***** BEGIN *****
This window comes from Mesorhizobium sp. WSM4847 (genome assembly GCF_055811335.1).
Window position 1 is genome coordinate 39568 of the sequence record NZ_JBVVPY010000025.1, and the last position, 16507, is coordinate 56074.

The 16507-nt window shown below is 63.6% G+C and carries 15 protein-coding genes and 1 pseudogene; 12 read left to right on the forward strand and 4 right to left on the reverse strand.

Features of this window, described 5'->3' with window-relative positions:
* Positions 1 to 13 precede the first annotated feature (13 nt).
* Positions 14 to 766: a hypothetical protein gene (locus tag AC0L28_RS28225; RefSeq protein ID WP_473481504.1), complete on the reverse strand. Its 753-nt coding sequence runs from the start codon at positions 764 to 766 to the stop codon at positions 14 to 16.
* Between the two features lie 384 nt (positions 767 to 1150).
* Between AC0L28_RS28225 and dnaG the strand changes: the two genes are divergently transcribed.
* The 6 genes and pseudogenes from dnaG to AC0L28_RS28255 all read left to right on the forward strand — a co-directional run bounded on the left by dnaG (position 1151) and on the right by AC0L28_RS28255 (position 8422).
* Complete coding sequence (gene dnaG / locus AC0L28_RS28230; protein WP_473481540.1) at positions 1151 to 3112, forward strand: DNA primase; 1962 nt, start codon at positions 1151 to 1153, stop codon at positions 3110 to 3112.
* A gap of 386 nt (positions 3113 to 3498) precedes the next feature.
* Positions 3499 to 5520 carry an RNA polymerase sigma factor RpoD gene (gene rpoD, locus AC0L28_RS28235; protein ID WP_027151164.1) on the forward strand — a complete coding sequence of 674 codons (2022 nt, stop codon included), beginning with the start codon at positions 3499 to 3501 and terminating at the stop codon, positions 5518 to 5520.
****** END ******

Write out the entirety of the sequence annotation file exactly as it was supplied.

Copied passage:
This window comes from Mesorhizobium sp. WSM4847 (genome assembly GCF_055811335.1).
Window position 1 is genome coordinate 39568 of the sequence record NZ_JBVVPY010000025.1, and the last position, 16507, is coordinate 56074.

The 16507-nt window shown below is 63.6% G+C and carries 15 protein-coding genes and 1 pseudogene; 12 read left to right on the forward strand and 4 right to left on the reverse strand.

Features of this window, described 5'->3' with window-relative positions:
* Positions 1 to 13 precede the first annotated feature (13 nt).
* Positions 14 to 766: a hypothetical protein gene (locus tag AC0L28_RS28225; RefSeq protein ID WP_473481504.1), complete on the reverse strand. Its 753-nt coding sequence runs from the start codon at positions 764 to 766 to the stop codon at positions 14 to 16.
* Between the two features lie 384 nt (positions 767 to 1150).
* Between AC0L28_RS28225 and dnaG the strand changes: the two genes are divergently transcribed.
* The 6 genes and pseudogenes from dnaG to AC0L28_RS28255 all read left to right on the forward strand — a co-directional run bounded on the left by dnaG (position 1151) and on the right by AC0L28_RS28255 (position 8422).
* Complete coding sequence (gene dnaG / locus AC0L28_RS28230; protein WP_473481540.1) at positions 1151 to 3112, forward strand: DNA primase; 1962 nt, start codon at positions 1151 to 1153, stop codon at positions 3110 to 3112.
* A gap of 386 nt (positions 3113 to 3498) precedes the next feature.
* Positions 3499 to 5520 carry an RNA polymerase sigma factor RpoD gene (gene rpoD, locus AC0L28_RS28235; protein ID WP_027151164.1) on the forward strand — a complete coding sequence of 674 codons (2022 nt, stop codon included), beginning with the start codon at positions 3499 to 3501 and terminating at the stop codon, positions 5518 to 5520.